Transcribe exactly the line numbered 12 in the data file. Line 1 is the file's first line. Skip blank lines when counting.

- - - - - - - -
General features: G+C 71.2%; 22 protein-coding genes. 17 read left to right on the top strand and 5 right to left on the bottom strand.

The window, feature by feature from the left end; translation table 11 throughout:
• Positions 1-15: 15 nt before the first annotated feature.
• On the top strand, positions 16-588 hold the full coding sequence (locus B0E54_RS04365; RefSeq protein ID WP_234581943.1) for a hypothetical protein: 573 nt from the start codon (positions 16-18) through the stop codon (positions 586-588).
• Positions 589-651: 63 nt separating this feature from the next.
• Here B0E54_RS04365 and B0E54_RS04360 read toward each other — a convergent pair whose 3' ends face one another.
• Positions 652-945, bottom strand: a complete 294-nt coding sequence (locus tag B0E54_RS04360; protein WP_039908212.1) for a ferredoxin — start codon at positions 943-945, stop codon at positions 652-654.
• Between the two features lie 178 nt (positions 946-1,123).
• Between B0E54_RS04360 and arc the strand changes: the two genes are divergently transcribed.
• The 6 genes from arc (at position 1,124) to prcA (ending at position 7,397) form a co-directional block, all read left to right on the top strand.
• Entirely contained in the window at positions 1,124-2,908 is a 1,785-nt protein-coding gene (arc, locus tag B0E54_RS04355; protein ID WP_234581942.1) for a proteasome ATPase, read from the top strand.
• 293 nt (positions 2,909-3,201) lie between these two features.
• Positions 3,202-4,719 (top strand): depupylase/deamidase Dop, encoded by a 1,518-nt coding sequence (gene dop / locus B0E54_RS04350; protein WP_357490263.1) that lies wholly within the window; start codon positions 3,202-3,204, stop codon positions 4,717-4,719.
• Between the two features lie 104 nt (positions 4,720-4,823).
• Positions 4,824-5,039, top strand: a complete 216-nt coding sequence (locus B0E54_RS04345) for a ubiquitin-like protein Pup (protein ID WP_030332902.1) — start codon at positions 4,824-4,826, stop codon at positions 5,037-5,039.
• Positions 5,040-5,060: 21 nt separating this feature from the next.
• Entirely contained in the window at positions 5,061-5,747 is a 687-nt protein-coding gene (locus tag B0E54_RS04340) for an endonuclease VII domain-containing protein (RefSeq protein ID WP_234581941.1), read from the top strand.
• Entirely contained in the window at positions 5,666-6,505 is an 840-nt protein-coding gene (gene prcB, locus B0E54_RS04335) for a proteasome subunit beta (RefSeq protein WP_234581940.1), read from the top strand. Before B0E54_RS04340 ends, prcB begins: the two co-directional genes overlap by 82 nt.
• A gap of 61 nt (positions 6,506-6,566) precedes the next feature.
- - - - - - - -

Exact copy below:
• 293 nt (positions 2,909-3,201) lie between these two features.